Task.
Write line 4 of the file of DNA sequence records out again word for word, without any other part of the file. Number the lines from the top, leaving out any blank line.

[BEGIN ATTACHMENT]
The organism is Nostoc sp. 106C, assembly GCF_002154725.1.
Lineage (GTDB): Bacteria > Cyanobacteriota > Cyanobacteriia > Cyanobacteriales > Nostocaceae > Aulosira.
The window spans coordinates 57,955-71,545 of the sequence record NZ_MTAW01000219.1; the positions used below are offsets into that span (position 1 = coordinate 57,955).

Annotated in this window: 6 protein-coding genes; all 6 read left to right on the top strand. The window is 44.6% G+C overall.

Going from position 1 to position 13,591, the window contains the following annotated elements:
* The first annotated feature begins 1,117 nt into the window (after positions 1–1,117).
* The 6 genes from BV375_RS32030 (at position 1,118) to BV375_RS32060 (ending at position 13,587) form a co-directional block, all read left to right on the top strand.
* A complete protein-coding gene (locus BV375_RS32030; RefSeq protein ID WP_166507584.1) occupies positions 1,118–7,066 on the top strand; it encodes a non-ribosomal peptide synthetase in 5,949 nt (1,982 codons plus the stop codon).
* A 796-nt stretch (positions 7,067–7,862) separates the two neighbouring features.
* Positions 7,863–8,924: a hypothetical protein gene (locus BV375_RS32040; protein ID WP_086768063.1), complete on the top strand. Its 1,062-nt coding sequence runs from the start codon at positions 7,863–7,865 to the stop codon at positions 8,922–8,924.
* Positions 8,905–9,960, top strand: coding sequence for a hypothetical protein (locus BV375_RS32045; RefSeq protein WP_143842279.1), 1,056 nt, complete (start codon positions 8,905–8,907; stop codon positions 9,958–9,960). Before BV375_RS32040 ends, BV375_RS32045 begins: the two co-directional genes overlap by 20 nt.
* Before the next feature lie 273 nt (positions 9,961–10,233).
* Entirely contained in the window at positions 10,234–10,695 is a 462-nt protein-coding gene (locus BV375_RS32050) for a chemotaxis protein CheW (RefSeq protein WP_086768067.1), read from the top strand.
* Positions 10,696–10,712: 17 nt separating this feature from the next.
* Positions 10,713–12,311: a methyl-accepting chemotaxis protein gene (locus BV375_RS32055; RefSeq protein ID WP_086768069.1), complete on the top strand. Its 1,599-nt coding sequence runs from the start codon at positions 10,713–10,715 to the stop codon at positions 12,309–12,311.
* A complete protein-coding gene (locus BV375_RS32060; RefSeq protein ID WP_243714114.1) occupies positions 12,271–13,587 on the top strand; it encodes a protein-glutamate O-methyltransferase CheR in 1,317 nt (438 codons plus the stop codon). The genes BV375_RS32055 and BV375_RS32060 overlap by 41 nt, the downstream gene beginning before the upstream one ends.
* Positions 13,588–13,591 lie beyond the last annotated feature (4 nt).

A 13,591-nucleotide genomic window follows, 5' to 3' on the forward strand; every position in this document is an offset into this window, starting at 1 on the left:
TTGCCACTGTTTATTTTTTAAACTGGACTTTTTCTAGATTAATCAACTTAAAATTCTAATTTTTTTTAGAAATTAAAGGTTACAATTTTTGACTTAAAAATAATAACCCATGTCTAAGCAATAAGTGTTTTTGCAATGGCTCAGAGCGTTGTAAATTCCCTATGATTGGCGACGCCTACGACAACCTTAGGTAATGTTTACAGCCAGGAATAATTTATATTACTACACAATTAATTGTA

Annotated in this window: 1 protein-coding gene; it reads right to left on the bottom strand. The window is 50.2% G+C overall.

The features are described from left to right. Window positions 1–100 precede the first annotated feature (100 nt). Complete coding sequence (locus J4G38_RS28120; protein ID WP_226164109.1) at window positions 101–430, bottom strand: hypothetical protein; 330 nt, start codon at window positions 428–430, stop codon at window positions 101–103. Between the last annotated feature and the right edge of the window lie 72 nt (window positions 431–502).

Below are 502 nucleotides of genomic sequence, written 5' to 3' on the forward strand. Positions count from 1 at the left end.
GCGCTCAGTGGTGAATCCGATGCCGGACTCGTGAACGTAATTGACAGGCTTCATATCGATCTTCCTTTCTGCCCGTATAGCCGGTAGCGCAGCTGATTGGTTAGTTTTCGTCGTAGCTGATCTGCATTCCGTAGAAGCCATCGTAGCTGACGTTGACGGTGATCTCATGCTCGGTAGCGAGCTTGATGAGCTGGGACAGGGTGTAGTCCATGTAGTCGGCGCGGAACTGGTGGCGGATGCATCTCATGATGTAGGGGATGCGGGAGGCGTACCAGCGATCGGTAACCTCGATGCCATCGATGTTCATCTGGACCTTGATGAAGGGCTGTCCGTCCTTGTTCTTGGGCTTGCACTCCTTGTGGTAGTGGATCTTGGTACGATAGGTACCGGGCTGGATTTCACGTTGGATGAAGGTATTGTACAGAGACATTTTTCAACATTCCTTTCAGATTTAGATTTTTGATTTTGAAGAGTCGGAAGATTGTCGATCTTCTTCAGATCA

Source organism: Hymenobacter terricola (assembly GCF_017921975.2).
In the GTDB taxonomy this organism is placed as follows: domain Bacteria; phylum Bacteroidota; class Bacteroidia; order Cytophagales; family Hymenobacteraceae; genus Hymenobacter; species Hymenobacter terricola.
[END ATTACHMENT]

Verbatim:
Annotated in this window: 6 protein-coding genes; all 6 read left to right on the top strand. The window is 44.6% G+C overall.